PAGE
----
Hearts coach hails club’s 11 cap-winning players

Hearts player development manager, Darren Murray, left, and head coach Gary Locke. Picture: SNS Group
Hearts player development manager, Darren Murray, left, and head coach Gary Locke. Picture: SNS Group
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DARREN MURRAY refuses to wallow in the glory of 11 Hearts academy players being called up by Scotland. The club’s player development manager is already working to nurture a new generation. Each day at Riccarton throughout the summer holidays, he coaches a dedicated batch of schoolkids hoping to become the next Jason Holt, Jamie Walker or Callum Paterson.

Hearts players Brad McKay, Jack Hamilton, Kevin McHattie, Holt, Walker and David Smith are in the Scotland Under-21 squad to face England on Tuesday. Adam King and Jordan McGhee were called up by Scotland’s Under-19s for a training camp, while Sean McKirdy, Leon Jones and Greg Page will travel to Russia for a tournament with the Scotland Under-16s.

Murray’s message is that there are more to come. Coaching methods and player development are monitored closely by the Scottish Football Association, and their most recent age-group selections show overwhelming faith in what is happening at Riccarton. With so many youngsters fast-tracked into Gary Locke’s first team following the onset of administration, there are gaps to be filled at youth level. Murray is already working on the replacements.

“The Hearts supporters can rest assured we are working on more,” he told the Evening News. “I’ve got a group of 15, 16 and 17-year-olds, half of which are in with us during the summer holidays. We’ve been working with them morning and afternoon on similar things to what the young players who are now in the first team worked on a few years ago. They went through a process where we tried to get them to understand the game. The young ones coming in now are just starting.

“The three key areas we work on in training are: speed of the ball, speed of movement and speed of thought. One of the other things is affecting the next pass. Not the pass you’ve played, but how you can affect the next pass. All these players – the Holts, the Walkers etc – have all been taught that.

“Each afternoon we’ll train beside the academy and there is a row of young first-team players watching these young guys go through exactly what they went through. They’re watching so they can pass on advice. The 19-year-olds and the 20-year-olds speak to the 15-year-olds and 16-year-olds to give them pointers, which is fantastic to see.

“You can’t stand still in football. You must always think about how you can get better for the next batch. I class myself as a developer and over the last few years a number of players have gone through to the Hearts first team. I’m happy with the work I’ve put in and I’m extremely proud of the players. They are now being picked to do the business at first-team level and I’m sure, with the guidance of the manager, they can do it.”

The philosophy preached by Murray and other youth coaches at Hearts mirrors that of the SFA. Their performance director Mark Wotte and youth coaches Billy Stark and Ricky Sbragia are keen to nurture technical development with fast-flowing and skilful play. Movement on and off the ball is key to progress and it’s an approach Murray wholeheartedly endorses.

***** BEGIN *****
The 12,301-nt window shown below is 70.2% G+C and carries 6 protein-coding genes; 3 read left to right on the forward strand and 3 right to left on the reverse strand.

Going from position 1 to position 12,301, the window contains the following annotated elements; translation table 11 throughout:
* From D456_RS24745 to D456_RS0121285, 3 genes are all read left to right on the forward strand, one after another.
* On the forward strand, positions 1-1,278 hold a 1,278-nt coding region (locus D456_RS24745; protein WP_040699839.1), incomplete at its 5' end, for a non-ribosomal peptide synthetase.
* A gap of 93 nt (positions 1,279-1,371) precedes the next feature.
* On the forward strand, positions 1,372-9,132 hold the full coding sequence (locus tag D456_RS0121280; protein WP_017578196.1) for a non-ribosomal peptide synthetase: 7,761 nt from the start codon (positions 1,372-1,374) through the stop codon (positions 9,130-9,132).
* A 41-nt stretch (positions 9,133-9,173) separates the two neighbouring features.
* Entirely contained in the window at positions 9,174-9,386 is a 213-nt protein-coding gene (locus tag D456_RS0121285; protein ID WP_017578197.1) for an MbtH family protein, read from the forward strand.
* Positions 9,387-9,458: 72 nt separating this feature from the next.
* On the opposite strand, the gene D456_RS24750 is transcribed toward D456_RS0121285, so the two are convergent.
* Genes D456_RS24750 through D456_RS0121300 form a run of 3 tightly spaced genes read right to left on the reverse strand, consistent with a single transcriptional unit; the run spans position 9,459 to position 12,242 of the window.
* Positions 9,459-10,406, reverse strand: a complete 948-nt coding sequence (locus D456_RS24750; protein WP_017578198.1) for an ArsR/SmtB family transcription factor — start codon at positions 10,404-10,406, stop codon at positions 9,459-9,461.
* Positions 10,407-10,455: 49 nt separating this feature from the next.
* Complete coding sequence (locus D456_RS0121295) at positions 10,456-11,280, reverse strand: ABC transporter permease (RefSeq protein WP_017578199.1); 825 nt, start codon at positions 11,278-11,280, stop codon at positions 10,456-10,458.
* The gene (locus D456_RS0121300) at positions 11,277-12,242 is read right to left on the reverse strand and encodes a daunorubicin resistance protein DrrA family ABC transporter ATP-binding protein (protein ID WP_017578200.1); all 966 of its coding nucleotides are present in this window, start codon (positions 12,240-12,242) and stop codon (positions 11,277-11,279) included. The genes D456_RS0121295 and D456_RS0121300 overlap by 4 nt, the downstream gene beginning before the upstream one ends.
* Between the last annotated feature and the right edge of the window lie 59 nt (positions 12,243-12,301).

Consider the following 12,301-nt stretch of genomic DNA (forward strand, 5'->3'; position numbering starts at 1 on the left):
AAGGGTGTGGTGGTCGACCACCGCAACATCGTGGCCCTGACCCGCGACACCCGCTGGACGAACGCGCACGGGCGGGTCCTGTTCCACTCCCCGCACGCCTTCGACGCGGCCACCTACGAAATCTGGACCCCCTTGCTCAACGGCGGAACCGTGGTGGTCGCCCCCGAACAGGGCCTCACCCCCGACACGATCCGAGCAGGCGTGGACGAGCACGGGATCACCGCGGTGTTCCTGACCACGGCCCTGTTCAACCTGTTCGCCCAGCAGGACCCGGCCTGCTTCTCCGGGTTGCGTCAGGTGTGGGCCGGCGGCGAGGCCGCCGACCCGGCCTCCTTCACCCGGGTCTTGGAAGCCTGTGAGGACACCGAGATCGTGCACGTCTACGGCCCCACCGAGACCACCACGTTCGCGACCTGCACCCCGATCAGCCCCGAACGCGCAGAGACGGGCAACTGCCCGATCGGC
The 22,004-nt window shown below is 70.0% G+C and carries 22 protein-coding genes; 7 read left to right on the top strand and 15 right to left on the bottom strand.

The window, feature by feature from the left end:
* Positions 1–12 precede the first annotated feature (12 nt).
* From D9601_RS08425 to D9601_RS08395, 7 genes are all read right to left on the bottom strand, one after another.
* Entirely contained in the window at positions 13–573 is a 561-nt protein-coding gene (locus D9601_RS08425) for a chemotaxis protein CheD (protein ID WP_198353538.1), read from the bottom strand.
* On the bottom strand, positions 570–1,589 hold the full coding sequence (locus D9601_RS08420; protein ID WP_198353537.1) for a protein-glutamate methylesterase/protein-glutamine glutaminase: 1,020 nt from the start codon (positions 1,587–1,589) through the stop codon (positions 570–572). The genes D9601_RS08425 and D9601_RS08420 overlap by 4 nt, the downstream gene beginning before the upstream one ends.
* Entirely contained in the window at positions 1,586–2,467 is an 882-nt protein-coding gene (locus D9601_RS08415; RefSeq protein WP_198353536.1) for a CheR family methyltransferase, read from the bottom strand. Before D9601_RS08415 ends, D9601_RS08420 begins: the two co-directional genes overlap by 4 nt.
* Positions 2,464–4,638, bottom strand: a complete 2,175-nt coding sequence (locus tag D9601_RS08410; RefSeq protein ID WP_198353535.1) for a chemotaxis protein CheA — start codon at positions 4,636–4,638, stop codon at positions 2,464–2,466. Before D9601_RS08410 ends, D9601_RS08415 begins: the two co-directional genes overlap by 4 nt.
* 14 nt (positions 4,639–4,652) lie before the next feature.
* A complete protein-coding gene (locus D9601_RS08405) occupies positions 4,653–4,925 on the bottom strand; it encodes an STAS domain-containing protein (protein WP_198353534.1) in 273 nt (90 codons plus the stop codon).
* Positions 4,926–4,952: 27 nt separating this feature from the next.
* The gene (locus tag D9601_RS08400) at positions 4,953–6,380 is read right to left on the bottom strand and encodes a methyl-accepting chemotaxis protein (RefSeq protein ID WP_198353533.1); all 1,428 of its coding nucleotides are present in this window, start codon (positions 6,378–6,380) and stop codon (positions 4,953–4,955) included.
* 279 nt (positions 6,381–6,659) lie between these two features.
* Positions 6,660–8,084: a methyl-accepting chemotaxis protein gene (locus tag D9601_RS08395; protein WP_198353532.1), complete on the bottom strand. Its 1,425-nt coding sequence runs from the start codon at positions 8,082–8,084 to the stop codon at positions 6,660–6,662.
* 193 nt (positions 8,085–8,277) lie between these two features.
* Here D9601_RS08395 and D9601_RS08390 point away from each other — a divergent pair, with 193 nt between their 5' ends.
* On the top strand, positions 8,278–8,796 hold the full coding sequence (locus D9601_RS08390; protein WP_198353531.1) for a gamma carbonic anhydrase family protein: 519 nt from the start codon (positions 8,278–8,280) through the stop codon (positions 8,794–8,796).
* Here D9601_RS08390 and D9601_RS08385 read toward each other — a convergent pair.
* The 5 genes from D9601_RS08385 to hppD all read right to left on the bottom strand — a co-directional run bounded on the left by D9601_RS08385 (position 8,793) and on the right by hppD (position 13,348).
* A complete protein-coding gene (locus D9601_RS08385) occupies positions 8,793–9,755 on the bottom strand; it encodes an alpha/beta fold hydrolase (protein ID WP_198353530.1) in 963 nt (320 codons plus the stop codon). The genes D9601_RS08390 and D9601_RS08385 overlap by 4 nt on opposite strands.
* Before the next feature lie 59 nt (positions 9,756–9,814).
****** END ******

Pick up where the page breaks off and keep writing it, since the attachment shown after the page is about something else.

“I speak to Billy Stark and Ricky Sbragia and they are very complimentary towards the Hearts players. Ricky has taken in a number of our youth games and been very impressed, not just with the individual players but the style of play on show as well. If they are trying to build a style of play with the Scotland national teams which we are trying to produce at youth level, then it makes it easier.

“We’ve worked extremely hard on the youths in terms of the way they play the game. I think Mark Wotte has this philosophy of trying to get the ball down and pass it whilst rotating positions and moving. These players have been brought up with that under myself for the last few years. I’m delighted they’re getting the recognition they deserve.

“It’s testament to the work that’s been done with these players over the years by all our coaches, and to John Murray for signing them in the first place. Someone like Callum Tapping mustn’t have been far away from that Scotland Under-21 squad, plus you’ve got Billy King and Callum Paterson too.

“This has been three or four years in the making, building up to getting a number of players into Scotland squads. To get so many in the Under-21s at once is very pleasing. Having said that, the Scotland-England game is sandwiched between two really important games for our first team [against Hibs and Partick Thistle] so we’re obviously hoping all our players come back fit and healthy.”

Defender McKay and goalkeeper Hamilton are with the Under-21s squad for the first time. “Jack has done extremely well and a lot of credit has to go to Alan Combe, our goalkeeping coach, for that. Since Alan’s come in he’s worked extremely hard with Jack and you can see the progress the boy is making.

“Brad McKay has all the attributes to be a top defender – he’s quick, aggressive and can use the ball well. He maybe lacks experience a bit but he’s going to gain that at first-team level now. This is a great period for Hearts getting players into the Scotland squads. Every club has a belief in their players but when the national coaches select them that belief grows. It does the players’ confidence no harm, either.”